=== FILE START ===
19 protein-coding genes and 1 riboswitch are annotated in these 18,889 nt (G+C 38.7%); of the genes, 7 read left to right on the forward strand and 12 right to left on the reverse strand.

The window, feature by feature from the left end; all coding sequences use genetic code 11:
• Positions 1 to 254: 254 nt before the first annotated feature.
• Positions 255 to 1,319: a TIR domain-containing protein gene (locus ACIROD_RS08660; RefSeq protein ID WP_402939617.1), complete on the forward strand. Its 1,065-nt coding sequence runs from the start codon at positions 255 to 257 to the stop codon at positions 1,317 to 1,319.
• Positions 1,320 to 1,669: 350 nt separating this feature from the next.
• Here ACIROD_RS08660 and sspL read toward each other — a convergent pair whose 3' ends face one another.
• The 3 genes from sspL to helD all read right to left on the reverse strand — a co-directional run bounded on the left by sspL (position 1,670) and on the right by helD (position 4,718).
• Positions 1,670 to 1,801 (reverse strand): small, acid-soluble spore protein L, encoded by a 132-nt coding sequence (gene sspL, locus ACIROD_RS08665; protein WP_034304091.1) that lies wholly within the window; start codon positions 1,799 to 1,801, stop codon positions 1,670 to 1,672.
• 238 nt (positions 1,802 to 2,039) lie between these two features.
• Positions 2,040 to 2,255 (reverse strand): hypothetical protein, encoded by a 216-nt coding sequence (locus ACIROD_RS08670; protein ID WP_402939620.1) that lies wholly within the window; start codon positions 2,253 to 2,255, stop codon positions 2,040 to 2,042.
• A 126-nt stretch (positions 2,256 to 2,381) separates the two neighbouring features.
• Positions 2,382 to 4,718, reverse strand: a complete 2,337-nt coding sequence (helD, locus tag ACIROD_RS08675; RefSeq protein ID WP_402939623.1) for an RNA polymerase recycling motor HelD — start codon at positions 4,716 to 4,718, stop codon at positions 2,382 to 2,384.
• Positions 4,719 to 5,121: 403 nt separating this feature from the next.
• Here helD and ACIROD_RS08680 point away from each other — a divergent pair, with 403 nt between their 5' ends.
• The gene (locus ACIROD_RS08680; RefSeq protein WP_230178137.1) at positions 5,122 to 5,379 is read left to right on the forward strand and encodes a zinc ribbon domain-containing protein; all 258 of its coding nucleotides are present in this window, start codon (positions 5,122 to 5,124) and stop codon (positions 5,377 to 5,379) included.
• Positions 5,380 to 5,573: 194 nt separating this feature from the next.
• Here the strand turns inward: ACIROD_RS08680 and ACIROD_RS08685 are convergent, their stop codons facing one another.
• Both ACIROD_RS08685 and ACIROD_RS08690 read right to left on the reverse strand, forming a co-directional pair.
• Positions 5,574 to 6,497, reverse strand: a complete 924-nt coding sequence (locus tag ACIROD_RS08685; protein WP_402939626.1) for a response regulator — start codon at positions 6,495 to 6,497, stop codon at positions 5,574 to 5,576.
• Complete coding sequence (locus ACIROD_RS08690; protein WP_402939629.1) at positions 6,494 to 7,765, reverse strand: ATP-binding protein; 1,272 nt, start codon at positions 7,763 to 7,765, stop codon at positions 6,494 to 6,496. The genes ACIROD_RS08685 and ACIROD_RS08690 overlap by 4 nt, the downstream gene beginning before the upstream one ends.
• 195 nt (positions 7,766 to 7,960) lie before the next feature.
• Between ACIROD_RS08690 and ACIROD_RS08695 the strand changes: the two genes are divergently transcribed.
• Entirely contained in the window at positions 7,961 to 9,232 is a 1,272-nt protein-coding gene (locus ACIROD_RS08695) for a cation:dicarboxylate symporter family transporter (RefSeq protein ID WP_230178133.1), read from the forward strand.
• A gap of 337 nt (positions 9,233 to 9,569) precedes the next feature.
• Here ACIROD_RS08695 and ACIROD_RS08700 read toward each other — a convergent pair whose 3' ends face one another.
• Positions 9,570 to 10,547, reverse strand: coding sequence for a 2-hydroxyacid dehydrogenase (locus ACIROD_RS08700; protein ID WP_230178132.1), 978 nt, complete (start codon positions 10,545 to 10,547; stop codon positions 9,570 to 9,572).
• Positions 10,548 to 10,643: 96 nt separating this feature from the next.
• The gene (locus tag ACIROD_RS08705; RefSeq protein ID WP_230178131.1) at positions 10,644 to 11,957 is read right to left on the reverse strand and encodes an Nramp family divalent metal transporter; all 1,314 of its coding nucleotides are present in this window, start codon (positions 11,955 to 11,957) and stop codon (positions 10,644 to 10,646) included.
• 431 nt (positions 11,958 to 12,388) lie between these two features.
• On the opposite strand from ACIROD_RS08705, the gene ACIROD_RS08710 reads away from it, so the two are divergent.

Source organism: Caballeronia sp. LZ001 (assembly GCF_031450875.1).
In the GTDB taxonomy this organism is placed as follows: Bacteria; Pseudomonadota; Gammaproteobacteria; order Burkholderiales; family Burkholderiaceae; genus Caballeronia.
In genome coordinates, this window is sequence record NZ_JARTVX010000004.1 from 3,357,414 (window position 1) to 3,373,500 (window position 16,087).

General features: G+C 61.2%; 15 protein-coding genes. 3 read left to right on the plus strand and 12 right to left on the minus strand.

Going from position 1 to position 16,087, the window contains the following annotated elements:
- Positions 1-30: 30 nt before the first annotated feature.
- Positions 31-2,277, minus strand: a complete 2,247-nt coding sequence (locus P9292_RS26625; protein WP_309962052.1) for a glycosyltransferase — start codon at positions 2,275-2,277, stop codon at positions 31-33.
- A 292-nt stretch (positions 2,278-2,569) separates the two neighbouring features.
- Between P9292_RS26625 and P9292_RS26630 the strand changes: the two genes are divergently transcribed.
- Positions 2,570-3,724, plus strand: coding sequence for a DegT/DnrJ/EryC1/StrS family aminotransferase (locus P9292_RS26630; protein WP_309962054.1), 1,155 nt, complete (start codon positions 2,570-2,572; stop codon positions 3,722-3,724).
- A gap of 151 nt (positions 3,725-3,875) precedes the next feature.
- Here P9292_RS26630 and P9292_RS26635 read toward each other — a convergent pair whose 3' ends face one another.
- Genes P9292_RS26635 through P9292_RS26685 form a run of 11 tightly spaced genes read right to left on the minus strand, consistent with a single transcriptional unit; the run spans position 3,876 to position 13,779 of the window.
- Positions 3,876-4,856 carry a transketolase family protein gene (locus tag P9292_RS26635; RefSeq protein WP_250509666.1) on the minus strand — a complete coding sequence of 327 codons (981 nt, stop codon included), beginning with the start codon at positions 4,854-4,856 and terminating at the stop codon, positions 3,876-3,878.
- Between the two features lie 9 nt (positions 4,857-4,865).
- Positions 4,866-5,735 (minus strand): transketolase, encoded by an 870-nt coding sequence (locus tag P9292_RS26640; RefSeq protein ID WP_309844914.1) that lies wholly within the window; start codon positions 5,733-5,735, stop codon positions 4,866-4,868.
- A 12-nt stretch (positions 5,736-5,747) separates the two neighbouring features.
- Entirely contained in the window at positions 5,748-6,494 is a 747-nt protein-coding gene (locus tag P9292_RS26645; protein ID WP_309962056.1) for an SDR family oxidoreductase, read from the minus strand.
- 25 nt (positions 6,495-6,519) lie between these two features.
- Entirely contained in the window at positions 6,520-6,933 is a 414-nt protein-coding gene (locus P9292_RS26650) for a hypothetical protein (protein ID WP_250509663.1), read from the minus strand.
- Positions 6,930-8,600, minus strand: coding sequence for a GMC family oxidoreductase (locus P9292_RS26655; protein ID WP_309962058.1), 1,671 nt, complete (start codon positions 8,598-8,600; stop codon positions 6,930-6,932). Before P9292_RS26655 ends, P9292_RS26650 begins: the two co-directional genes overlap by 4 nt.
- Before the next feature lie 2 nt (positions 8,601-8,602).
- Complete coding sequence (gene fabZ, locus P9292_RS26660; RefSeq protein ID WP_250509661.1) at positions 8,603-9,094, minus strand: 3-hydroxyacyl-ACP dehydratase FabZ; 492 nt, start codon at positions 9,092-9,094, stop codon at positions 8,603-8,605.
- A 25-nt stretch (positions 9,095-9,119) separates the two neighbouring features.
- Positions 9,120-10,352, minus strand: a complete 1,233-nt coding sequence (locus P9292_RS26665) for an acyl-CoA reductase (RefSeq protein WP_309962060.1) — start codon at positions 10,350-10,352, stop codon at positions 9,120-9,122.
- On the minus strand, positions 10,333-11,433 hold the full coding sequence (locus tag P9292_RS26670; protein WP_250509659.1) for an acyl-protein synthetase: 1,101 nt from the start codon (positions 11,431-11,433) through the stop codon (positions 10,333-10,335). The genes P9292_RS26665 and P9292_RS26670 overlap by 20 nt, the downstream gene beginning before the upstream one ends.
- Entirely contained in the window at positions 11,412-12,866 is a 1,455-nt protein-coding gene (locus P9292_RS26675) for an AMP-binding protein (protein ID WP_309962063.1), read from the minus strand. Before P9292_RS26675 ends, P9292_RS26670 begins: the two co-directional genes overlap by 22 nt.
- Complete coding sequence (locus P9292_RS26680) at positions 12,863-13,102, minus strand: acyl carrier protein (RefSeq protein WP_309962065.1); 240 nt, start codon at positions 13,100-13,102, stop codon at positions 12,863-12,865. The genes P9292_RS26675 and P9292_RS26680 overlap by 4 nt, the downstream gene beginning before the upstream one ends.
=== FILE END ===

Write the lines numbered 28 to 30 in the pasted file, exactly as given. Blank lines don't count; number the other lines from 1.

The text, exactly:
• The gene (locus tag ACIROD_RS08705; RefSeq protein ID WP_230178131.1) at positions 10,644 to 11,957 is read right to left on the reverse strand and encodes an Nramp family divalent metal transporter; all 1,314 of its coding nucleotides are present in this window, start codon (positions 11,955 to 11,957) and stop codon (positions 10,644 to 10,646) included.
• 431 nt (positions 11,958 to 12,388) lie between these two features.
• On the opposite strand from ACIROD_RS08705, the gene ACIROD_RS08710 reads away from it, so the two are divergent.